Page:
Why Europe Was First

Economic growth and social change in Europe and East Asia, 1500-2050
London: Anthem Press, 2007.

"The problem for economists is that they lack a good theory for dealing with this grab-bag of disparate and ultimately non-economic factors. To a large extent this is a consequence of the limits of all existing theories of social change."

Why Europe was first, The Mechanics of Modernity, Erik Ringmar
2017-04-21T03:04:33+00:00
"The problem for economists is that they lack a good theory for dealing with this grab-bag of disparate and ultimately non-economic factors. To a large extent this is a consequence of the limits of all existing theories of social change."

"In this way institutions come quite imperceptibly to take care of things behind our backs. Churches deal with god and parliaments deal with politics giving the rest of us the time to concentrate on more important matters."

Why Europe was first, The Mechanics of Modernity, Erik Ringmar
2017-04-21T03:27:40+00:00
"In this way institutions come quite imperceptibly to take care of things behind our backs. Churches deal with god and parliaments deal with politics giving the rest of us the time to concentrate on more important matters."
"Technological innovation is crucial but economists have no proper explanation of its sources. Ironically there is not all that much that economists can say in the end about the fundamental causes of economic growth. While economic theorizing offers important insights, it does not provide the kind of answer we need."
Why Europe was first, The Mechanics of Modernity, Erik Ringmar
2017-04-21T04:09:50+00:00
"Technological innovation is crucial but economists have no proper explanation of its sources. Ironically there is not all that much that economists can say in the end about the fundamental causes of economic growth. While economic theorizing offers important insights, it does not provide the kind of answer we need."
"Instead of a showcase of the future the developing world was turned into a historical museum where yesteryear's European modernity was put on pathetic display. The result was as embarrassing to the model as it was to the epigone."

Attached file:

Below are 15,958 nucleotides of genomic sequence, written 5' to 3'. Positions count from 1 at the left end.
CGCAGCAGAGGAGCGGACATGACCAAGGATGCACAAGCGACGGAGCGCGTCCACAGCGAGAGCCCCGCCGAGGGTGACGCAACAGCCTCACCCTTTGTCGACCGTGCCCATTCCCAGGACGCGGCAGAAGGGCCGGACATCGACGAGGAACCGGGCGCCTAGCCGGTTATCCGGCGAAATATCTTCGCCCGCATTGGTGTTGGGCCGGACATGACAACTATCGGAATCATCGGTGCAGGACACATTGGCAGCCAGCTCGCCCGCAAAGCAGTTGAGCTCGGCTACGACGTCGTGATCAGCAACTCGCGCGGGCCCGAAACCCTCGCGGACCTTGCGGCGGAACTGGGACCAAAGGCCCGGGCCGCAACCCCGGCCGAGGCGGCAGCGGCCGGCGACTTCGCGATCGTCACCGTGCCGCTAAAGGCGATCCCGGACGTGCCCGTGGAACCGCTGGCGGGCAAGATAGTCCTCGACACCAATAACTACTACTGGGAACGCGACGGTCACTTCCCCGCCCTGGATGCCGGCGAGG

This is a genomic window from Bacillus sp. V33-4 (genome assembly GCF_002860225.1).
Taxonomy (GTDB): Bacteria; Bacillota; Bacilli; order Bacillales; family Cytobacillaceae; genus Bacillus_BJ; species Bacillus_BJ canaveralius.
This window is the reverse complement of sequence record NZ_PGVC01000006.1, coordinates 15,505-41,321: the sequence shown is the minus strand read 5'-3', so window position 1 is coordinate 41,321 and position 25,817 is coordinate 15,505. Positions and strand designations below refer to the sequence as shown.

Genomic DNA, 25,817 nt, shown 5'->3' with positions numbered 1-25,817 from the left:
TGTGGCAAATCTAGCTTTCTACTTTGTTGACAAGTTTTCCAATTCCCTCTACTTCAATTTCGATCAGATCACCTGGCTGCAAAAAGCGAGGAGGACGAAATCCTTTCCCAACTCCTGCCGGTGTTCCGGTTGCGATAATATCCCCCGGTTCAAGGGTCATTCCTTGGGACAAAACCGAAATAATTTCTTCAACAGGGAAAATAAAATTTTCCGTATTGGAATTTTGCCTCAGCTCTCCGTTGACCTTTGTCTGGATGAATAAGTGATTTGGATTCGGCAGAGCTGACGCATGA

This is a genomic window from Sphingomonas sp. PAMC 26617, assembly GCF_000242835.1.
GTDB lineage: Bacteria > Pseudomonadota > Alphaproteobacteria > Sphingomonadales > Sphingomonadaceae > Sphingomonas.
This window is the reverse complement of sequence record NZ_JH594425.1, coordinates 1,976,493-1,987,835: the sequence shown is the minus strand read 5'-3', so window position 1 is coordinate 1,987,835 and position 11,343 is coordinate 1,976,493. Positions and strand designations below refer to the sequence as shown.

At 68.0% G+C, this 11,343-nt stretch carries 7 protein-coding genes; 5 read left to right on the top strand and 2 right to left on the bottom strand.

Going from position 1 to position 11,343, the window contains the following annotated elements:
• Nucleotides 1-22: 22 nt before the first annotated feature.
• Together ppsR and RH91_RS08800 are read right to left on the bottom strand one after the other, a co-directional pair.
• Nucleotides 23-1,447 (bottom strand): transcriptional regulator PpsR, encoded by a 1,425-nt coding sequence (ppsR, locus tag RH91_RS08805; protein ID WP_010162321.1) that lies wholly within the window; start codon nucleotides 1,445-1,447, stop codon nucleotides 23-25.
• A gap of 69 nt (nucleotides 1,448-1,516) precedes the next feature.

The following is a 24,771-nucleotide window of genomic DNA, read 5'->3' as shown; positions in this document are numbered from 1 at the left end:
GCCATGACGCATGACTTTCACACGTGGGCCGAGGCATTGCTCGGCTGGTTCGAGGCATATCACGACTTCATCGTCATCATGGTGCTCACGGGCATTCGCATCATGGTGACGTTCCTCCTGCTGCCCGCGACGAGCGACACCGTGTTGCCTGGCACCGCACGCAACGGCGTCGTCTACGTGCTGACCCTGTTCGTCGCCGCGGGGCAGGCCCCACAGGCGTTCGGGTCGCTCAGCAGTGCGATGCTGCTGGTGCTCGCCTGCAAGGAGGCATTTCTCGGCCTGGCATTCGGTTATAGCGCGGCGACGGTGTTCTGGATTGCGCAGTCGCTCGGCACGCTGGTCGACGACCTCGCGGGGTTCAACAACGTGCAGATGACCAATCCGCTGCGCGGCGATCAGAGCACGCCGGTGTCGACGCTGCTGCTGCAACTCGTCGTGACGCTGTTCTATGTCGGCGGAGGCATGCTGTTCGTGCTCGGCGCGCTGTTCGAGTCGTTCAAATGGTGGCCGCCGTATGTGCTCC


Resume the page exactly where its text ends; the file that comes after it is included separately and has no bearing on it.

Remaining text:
Why Europe was first, The Mechanics of Modernity, Erik Ringmar
2017-04-25T04:17:22+00:00
"Instead of a showcase of the future the developing world was turned into a historical museum where yesteryear's European modernity was put on pathetic display. The result was as embarrassing to the model as it was to the epigone."

"If technological change ultimately is what drives economic change then the economists have to present a viable explanation of it. This however they have so far been unable to do. Technological change is intimately related to a long range of cultural, social and political factors but none of these economists are particularly well equipped to study."

Why Europe was first, The Mechanics of Modernity, Erik Ringmar
2017-04-21T03:05:28+00:00
"If technological change ultimately is what drives economic change then the economists have to present a viable explanation of it. This however they have so far been unable to do. Technological change is intimately related to a long range of cultural, social and political factors but none of these economists are particularly well equipped to study."
  • For most of its history Europe was a thoroughly average part of the world: poor, uncouth, technologically and culturally backward. By contrast, China was always far richer, more sophisticated and advanced. Yet it was Europe that first became modern, and by the nineteenth century China was struggling to catch up. This book explains why. Why did Europe succeed and why was China left behind? The answer, as we will see, does not only solve a long-standing historical puzzle, it also provides an explanation of the contemporary success of East Asia, and it shows what is wrong with current theories of development and modernization.

    The book is published twice, under different titles. For the paperback, published by Athem Press, I came up with the idea of calling it "Why Europe Was First." The idea was that it would sound less boring and academic (to go with the man on the dragon roller-coaster). Yet it's the same book as "Mechanics of Modernity," published by Routledge. Take your pick.
  • It is brilliant: beautifully argued and written, and (mostly) correct.
    Deirdre McCloskey, University of Illinois, author of Bourgeois Virtues: Ethics for an Age of Commerce.
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